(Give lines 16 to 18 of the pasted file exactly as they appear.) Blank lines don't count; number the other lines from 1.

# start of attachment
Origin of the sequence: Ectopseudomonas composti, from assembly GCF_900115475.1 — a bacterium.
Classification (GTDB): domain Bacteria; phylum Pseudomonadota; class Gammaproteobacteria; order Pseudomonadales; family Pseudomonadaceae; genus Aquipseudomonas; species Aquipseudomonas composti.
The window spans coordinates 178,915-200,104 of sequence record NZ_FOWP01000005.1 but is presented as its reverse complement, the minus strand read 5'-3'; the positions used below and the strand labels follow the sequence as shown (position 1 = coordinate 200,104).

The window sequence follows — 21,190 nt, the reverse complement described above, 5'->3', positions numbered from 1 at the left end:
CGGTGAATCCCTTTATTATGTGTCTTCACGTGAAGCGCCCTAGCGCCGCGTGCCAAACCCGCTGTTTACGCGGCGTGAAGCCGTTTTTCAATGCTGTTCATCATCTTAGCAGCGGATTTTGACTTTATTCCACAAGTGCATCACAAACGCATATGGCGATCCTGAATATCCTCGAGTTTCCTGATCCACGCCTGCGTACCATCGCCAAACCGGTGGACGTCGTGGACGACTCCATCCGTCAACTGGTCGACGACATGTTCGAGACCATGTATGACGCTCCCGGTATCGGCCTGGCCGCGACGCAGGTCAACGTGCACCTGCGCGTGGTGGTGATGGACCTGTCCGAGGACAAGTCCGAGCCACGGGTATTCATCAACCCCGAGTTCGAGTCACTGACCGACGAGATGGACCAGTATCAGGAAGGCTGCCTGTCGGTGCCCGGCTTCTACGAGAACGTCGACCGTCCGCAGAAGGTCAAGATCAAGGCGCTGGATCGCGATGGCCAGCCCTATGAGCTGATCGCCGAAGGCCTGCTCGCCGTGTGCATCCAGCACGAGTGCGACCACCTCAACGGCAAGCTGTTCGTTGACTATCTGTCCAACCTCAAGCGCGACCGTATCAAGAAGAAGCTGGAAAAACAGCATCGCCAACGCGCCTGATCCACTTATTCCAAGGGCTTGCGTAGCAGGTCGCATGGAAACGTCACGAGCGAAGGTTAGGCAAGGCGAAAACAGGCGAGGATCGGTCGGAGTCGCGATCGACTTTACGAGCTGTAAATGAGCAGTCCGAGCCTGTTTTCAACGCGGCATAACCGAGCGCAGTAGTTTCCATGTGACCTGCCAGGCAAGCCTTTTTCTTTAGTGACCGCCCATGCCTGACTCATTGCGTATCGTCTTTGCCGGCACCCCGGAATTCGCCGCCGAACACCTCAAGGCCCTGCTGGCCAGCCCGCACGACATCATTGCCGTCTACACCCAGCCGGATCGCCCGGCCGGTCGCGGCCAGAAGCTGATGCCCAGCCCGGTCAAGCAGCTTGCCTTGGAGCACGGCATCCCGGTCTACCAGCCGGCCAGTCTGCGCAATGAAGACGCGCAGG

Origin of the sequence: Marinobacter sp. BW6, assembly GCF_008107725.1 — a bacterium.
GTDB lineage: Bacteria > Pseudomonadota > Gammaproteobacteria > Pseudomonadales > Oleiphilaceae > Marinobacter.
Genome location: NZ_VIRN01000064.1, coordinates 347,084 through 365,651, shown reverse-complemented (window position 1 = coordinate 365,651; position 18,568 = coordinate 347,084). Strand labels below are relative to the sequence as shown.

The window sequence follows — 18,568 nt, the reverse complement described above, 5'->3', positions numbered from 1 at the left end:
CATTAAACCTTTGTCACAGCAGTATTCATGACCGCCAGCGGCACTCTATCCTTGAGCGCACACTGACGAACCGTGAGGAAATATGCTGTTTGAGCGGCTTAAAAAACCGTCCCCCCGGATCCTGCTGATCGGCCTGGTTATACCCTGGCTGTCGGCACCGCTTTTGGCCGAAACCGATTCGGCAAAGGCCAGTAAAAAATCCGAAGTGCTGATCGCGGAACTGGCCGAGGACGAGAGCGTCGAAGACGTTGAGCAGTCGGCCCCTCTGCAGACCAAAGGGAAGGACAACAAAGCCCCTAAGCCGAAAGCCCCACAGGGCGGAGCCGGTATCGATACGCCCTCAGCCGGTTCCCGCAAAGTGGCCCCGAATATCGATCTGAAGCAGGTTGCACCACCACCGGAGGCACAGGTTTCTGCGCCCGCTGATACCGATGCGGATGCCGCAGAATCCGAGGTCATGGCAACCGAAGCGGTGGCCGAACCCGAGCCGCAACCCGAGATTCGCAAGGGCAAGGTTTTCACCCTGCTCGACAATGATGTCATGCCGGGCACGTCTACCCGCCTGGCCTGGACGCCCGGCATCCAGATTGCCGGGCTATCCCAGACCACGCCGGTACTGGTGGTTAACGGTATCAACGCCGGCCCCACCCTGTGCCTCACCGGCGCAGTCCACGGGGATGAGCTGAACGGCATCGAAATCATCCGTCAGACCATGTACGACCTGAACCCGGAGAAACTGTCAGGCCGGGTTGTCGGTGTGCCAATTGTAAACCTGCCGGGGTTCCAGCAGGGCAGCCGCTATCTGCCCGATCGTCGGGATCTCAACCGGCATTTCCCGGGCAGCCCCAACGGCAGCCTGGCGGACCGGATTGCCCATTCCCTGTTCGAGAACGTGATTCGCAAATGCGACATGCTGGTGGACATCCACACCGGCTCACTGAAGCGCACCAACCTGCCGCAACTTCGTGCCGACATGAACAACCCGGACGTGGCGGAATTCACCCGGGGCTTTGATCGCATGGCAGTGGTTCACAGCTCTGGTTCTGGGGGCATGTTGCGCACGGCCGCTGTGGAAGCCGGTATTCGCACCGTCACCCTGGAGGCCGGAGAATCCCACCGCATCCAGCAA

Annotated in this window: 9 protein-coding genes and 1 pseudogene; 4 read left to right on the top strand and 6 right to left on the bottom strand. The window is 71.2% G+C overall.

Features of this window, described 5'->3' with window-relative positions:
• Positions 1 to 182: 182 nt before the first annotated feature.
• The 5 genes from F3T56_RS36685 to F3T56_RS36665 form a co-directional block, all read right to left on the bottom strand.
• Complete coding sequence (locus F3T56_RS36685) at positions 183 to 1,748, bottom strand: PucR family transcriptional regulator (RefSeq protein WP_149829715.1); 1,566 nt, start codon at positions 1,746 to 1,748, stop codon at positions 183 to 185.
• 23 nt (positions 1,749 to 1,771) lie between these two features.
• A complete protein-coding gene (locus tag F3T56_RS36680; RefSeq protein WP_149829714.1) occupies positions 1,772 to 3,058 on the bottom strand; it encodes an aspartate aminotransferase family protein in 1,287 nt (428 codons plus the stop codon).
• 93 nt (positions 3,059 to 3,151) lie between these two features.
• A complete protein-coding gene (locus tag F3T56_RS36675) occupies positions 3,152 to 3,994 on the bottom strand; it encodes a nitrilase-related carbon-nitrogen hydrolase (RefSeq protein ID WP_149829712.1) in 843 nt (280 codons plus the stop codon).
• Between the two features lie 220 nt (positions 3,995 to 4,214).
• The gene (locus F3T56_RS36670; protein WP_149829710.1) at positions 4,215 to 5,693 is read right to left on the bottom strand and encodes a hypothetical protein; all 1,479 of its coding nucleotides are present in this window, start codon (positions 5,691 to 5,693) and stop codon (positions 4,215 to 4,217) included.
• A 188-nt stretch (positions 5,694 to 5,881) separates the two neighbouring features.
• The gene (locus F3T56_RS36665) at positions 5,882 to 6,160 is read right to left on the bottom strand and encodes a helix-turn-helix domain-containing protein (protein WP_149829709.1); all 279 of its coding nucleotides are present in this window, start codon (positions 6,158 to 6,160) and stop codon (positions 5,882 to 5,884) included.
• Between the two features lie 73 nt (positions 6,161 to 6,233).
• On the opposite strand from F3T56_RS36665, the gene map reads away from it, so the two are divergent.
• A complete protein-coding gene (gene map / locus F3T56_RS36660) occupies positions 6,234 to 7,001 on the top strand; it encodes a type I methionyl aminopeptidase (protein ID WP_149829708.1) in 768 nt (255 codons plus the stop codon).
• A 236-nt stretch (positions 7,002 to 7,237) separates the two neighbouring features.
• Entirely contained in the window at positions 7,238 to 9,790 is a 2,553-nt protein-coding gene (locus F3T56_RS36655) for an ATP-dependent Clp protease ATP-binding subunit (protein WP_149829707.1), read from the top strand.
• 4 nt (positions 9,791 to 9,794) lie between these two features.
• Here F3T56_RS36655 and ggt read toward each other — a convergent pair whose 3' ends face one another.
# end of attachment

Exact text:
• 23 nt (positions 1,749 to 1,771) lie between these two features.
• A complete protein-coding gene (locus tag F3T56_RS36680; RefSeq protein WP_149829714.1) occupies positions 1,772 to 3,058 on the bottom strand; it encodes an aspartate aminotransferase family protein in 1,287 nt (428 codons plus the stop codon).
• 93 nt (positions 3,059 to 3,151) lie between these two features.